Producer Bob Temple, who's brought an American show to London, loves his star Diana, but she won't take him seriously as a lover. To show her, he picks up stranger Lady Arlington, whose ... See full summary »
Air Force fliers Rick Williams and Mike Nolan attempt to meet film star Nell Wayne, with whom Rick shares a hometown but not much else. Fellow film stars Doris Day and Ruth Roman mistakenly... See full summary »
This is an obscure time filler from Columbia Pictures. Obviously lots of musical numbers, and they're not bad. But it's too bad that Phil Harris is the star. Not that he's awful or unlikeable, it's simply that he's too light and uninteresting a performer to carry a picture. Harris was leading his own band at the time and he's fine in that function, and in being a second banana to the antics of Jack Benny on radio, but his starring in a film is equivalent to seeing Carson bandleaders Tommy Newsome or Doc Severinson trying to be leading men.
The stale amnesia angle doesn't help either, but there it is. Harris and his assistant Eddie "Rochester" Anderson are painters doing a job at a nightclub. Harris tries to help in his small way with struggling singer Leslie Brooks, and clumsily falls on his head in the process and takes the ol' amnesia route. By circumstance and guesswork he's made to believe he's actually a bandleader. Oddly enough, he's got an innate talent for it and becomes a success -- and Anderson, even though he knows Harris is really a painter, attaches himself as a Man Friday in order to ride along on Harris' bandleader success. Brooks plays an angle as well, but falls in love with him in the process. There's a few more contrivances, a few more musical numbers, and a predictable finish. There's also a quick joke where Harris as his screen character makes fun of the real Harris as a bandleader. Actually, the only reason to watch this film is to catch the always pleasing Eddie Anderson. Obviously his race kept him from being the star of this movie, and that's too bad because he's the only one of Jack Benny's cast members who could carry a film -- and he certainly could have carried this one. Instead it's Harris who fills the screen (almost literally considering his bulk). Nonetheless, it's a pleasant little movie that's easy on the brain... but hard to see considering its virtual unavailability.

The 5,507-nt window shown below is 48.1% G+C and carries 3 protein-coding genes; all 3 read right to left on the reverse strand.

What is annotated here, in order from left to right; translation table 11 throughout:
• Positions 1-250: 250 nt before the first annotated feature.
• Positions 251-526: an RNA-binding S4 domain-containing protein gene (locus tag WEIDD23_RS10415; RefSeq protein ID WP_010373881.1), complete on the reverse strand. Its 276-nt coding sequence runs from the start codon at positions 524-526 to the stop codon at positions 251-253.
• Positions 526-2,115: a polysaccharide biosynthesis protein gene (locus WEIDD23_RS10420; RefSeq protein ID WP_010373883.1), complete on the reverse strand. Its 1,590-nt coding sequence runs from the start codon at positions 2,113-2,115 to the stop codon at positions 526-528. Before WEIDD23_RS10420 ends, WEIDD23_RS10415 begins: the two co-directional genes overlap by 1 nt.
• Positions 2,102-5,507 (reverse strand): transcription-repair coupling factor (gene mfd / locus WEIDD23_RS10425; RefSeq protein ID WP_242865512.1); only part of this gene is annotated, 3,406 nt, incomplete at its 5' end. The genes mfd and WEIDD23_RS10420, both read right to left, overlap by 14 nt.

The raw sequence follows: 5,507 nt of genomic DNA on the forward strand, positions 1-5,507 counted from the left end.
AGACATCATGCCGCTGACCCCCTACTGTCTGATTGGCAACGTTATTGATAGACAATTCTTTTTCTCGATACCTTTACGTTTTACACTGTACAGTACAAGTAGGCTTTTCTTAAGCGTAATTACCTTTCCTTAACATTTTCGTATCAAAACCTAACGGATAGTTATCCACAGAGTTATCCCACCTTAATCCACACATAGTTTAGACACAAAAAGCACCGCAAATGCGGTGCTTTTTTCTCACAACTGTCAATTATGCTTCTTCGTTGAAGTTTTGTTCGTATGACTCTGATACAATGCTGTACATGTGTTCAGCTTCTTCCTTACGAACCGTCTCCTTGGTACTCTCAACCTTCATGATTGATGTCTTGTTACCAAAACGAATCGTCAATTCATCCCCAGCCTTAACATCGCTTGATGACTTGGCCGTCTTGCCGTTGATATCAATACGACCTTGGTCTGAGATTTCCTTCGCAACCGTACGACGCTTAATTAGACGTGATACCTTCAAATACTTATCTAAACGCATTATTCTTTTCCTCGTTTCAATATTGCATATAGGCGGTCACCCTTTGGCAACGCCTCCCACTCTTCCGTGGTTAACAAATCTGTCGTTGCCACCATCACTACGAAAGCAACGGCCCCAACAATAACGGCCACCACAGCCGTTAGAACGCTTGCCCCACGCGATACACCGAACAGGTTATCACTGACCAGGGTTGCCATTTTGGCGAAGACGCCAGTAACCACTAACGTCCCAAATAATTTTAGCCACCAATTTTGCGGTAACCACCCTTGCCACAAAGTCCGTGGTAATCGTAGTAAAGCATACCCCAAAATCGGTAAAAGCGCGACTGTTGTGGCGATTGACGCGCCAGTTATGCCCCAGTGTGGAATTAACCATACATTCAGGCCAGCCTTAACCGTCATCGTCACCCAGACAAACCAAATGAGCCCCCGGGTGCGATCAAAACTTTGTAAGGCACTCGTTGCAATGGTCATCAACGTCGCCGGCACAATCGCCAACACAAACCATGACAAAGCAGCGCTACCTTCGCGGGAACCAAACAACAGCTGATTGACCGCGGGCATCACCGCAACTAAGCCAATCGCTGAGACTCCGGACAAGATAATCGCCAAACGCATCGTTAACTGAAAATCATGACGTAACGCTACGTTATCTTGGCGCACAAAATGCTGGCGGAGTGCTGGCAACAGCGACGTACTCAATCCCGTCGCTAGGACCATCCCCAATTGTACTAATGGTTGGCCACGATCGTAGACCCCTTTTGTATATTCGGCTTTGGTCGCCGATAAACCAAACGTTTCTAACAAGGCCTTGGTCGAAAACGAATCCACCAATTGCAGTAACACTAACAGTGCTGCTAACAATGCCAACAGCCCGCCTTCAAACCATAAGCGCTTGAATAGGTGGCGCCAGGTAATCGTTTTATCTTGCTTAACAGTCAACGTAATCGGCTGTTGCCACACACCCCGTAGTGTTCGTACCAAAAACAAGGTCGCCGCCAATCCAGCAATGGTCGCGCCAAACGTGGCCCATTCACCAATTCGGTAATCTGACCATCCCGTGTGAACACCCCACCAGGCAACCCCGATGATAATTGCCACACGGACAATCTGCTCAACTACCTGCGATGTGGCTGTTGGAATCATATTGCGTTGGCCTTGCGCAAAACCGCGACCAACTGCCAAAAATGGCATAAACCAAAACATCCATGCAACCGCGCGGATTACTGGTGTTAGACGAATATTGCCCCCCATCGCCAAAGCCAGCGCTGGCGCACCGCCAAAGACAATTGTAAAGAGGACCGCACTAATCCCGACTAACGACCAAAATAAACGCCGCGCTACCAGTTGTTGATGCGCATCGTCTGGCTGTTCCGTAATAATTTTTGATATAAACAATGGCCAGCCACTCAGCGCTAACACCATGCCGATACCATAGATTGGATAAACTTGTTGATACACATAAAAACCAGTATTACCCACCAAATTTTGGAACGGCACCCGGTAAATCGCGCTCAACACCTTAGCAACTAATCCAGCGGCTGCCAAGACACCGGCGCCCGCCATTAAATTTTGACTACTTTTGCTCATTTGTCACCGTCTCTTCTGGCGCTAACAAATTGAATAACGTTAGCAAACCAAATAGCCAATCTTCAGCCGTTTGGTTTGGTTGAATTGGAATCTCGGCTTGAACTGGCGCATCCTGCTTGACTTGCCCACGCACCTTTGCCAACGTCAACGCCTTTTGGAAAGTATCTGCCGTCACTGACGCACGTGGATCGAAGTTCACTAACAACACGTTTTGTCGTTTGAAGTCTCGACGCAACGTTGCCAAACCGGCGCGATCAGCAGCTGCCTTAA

4 of 6 people found this review helpful.
Was this review helpful to you?